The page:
Struggling to Stay Alive

As some of you follow me on Twitter, you’ve probably noticed some of my “rage tweeting” recently over some frustrations I’ve encountered with the healthcare system. Over the past almost 6 years of living with Stage IV Metastatic Breast Cancer (MBC), I’ve noticed that things usually work pretty well for a while but then there are these curve balls, bumps, challenges that make this living while always in treatment a much heavier lift. And yes, I totally understand that I tend to get obsessive about trying to understand and fix the brokenness, which then feels overwhelming because our system is so broken and it’s all just a little worse. Those rabbit trails are well trod at this point for me.

When I encounter frustrations and inefficiencies, my instinct is always to break down the flow, assign responsibility, and strategize on how to avoid issues in the future. This effort typically carries me through the initial encounter and keeps my focus (sometimes intensely) for a time until the urgency of the situation has been corrected/addressed. As with most things, I am usually able to compartmentalize many of the feelings that arise around this effort in order to get to a solution. Serves me well in the moment since my first and primary goal is problem solving.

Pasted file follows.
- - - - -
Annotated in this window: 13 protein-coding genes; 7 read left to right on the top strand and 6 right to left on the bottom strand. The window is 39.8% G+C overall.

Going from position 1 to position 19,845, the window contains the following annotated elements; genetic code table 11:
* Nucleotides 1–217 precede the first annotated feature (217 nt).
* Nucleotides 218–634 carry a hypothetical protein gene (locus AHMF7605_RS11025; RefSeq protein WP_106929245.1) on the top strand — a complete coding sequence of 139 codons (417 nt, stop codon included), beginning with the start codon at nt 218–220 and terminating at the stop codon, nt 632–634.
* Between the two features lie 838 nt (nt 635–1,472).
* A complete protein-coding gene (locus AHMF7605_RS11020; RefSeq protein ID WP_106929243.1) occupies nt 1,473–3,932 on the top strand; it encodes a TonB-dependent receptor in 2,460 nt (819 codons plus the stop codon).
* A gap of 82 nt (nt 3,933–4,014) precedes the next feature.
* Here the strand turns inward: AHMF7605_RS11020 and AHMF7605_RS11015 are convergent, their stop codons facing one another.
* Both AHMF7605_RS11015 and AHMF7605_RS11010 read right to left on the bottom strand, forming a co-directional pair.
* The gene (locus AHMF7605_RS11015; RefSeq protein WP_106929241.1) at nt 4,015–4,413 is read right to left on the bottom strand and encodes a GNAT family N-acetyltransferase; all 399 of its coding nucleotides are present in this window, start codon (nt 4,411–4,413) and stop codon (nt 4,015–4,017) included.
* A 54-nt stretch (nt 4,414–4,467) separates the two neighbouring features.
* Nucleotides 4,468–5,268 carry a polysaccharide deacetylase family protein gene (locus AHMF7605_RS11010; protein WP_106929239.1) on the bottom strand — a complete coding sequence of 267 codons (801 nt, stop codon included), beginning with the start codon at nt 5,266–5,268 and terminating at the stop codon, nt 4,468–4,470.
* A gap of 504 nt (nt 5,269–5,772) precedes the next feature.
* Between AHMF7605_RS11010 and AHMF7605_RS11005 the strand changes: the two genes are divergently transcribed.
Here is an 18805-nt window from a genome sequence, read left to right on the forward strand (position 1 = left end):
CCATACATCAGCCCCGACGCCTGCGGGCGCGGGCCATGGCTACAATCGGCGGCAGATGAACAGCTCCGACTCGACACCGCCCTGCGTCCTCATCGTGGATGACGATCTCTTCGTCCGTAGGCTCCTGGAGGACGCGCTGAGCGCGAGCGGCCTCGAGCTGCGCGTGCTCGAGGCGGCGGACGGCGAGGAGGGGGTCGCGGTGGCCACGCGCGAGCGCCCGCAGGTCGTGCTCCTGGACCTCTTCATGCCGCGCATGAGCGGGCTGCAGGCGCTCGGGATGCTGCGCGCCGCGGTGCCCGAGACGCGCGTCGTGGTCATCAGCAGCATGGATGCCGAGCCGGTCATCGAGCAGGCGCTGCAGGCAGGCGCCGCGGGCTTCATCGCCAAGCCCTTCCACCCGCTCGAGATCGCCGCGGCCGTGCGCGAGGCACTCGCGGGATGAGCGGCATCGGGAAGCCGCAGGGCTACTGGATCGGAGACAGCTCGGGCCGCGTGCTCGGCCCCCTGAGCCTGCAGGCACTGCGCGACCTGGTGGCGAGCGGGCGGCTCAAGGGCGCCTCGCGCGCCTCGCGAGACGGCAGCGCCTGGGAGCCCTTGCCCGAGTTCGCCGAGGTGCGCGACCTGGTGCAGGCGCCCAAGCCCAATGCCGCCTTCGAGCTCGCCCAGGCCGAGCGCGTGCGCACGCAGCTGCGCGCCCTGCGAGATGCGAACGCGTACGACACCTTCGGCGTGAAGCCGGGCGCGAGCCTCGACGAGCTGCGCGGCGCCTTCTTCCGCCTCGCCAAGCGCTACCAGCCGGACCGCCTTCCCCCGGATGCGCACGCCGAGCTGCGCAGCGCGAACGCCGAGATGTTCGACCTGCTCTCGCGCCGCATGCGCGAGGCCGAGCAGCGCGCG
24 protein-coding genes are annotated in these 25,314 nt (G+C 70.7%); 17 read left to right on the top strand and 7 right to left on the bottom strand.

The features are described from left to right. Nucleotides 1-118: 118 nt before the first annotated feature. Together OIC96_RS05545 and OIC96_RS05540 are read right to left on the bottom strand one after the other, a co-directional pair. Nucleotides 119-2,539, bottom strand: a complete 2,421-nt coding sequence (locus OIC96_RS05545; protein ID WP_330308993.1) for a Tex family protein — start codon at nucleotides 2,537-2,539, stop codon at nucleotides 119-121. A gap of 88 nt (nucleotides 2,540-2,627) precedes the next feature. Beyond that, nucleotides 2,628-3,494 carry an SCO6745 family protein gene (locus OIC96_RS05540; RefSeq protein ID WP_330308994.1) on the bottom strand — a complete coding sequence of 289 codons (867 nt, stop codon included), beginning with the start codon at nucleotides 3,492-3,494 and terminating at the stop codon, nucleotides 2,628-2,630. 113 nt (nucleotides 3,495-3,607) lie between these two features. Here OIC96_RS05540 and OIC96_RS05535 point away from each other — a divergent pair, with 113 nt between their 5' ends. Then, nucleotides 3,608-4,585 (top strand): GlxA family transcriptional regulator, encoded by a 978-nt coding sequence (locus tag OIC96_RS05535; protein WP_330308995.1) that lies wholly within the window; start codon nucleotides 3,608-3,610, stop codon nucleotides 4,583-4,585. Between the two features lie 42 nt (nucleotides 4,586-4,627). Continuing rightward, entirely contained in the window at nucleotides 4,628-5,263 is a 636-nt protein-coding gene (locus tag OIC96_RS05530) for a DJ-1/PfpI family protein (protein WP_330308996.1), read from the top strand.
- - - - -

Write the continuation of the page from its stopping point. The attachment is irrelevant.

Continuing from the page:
Once that dust has settled and the initial struggle has subsided, that’s when the emotions that are stirred up hit me like a tidal wave. And these tidal waves are often larger than I anticipate. Feeling as though I must struggle so much just to stay alive takes a much larger toll on my energy than I often think it will and let’s just take a moment to appreciate that it can be a huge struggle to simply stay alive.